“THE SATURDAY PROFILE: A Dynamo and Her Daughters Turn Leftovers to Gold.”
Frank Bruni, New York Times, December 6, 2003
PERCOTO, Italy — GIANNOLA NONINO was given garbage, and she simply refused to accept it. That is one way to distill her experience and adventure, a liquor-trade tale in which she played Pygmalion to a peasant’s swill.
Before Ms. Nonino administered her makeover, Italian grappa was no more dignified than its ingredients: the grape skins, seeds and stems left over from making wine. That mash was trash, and the crude concoction it produced often tasted that way.
But she saw a potential in grappa and a possible market for it that no one else did. She envisioned what it became: a crystalline nectar that could compete with cognac and do battle with brandy.
“I have changed grappa from a Cinderella to a queen,” said Ms. Nonino, 65, at the end of a recent lunch here, over a glass of that post-dessert delicacy.
She accomplished something else, too. In the process of refining grappa, she both exemplified and defied what Italian ingenuity is all about, becoming a success story at once utterly representative and strikingly different.
Like many profitable businesses in Italy’s rich north, hers is compact and focused, propelled by a special sense of style and built on the indefatigable drive of a closely knit family.
Unlike many others, the Nonino operation is a matriarchy through and through, with one sex clearly reigning supreme.
Giannola is the muse and mastermind of the enterprise. The senior executives are her three spirited daughters: Cristina, 40, Antonella, 37, and Elisabetta, 35.
They have no brothers. Their father hovers on the fringes of the frenetic activity. Their spouses are kept at an even greater distance.
“There is a family rule that husbands stay out of the business,” Elisabetta said.
That formula works. Exactly 30 years to the month since Giannola and her husband, Benito, 69, unveiled the first truly high-end grappa, they have a brand and business well known not only throughout Italy but also in Germany, Japan, South Africa and America.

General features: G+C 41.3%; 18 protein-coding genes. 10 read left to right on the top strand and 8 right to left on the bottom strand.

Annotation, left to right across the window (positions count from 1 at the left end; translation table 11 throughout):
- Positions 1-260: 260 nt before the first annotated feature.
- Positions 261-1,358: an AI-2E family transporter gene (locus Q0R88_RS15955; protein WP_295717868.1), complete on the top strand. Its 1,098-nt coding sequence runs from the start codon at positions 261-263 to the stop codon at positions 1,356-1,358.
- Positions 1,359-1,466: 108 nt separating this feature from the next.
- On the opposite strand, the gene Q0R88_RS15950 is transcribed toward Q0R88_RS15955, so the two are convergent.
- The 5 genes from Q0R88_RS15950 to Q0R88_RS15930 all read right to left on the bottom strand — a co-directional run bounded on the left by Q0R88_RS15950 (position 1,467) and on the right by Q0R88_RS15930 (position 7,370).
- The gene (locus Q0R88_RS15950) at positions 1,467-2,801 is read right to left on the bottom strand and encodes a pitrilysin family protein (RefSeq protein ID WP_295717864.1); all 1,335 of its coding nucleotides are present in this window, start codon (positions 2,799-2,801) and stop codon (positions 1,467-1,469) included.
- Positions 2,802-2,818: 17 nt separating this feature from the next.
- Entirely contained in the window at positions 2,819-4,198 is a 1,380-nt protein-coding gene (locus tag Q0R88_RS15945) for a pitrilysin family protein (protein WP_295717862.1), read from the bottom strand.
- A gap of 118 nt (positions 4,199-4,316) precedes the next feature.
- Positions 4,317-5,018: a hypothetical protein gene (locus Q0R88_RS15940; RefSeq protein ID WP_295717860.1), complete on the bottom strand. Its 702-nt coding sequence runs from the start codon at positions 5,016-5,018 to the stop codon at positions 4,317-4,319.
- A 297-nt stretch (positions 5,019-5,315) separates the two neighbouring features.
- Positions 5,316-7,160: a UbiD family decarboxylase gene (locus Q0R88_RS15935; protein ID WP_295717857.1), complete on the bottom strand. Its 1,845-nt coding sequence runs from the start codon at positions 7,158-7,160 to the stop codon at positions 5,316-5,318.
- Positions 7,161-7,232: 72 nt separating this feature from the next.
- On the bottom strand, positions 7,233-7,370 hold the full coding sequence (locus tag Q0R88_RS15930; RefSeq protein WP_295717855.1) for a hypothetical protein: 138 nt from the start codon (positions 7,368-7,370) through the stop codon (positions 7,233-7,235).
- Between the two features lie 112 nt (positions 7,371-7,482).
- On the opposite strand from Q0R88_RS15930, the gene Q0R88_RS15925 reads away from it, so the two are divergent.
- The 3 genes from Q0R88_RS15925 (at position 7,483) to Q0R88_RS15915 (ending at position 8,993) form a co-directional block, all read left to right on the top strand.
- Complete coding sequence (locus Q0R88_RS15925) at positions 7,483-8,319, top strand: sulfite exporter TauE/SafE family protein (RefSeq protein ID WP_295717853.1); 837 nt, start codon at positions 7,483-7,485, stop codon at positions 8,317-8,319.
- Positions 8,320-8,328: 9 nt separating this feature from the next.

From their headquarters here near the northeastern Italian city of Trieste, the Noninos produce about one million liters of grappa a year, about 20 percent exported.
In recognition of that, they just received a special prize given annually by the president of Italy to the entrepreneur who has helped to bring worldwide prestige to the phrase “made in Italy.”
That award belongs above all to Giannola, the mother of all Italian grappa — at least as it is currently seen, sipped and savored — and a sharp-tongued, sharp-witted, obstinate force of Italian nature.
“I DON’T ever let up!” she said with a throaty chuckle and a mischievous wink at her daughters, who were huddled with her where almost all Italian families huddle: the dining-room table.
“The lady is a grump,” Cristina added, “but she’s bravissima.”
“When she married my father,” Antonella chimed in, referring to the early 1960′s, “his mother said, ‘That woman will be your ruin.’ Instead she was his fortune.”
Benito Nonino’s relatives were then distilling a liquor of an entirely different kind. Grappa was the Italian equivalent of Kentucky moonshine: a cheap source of warmth, a lightning path to drunkenness.
“It was a raw drink, associated with men and hard work,” Giannola said. She wanted more for it and for her family, suspecting that both could do better.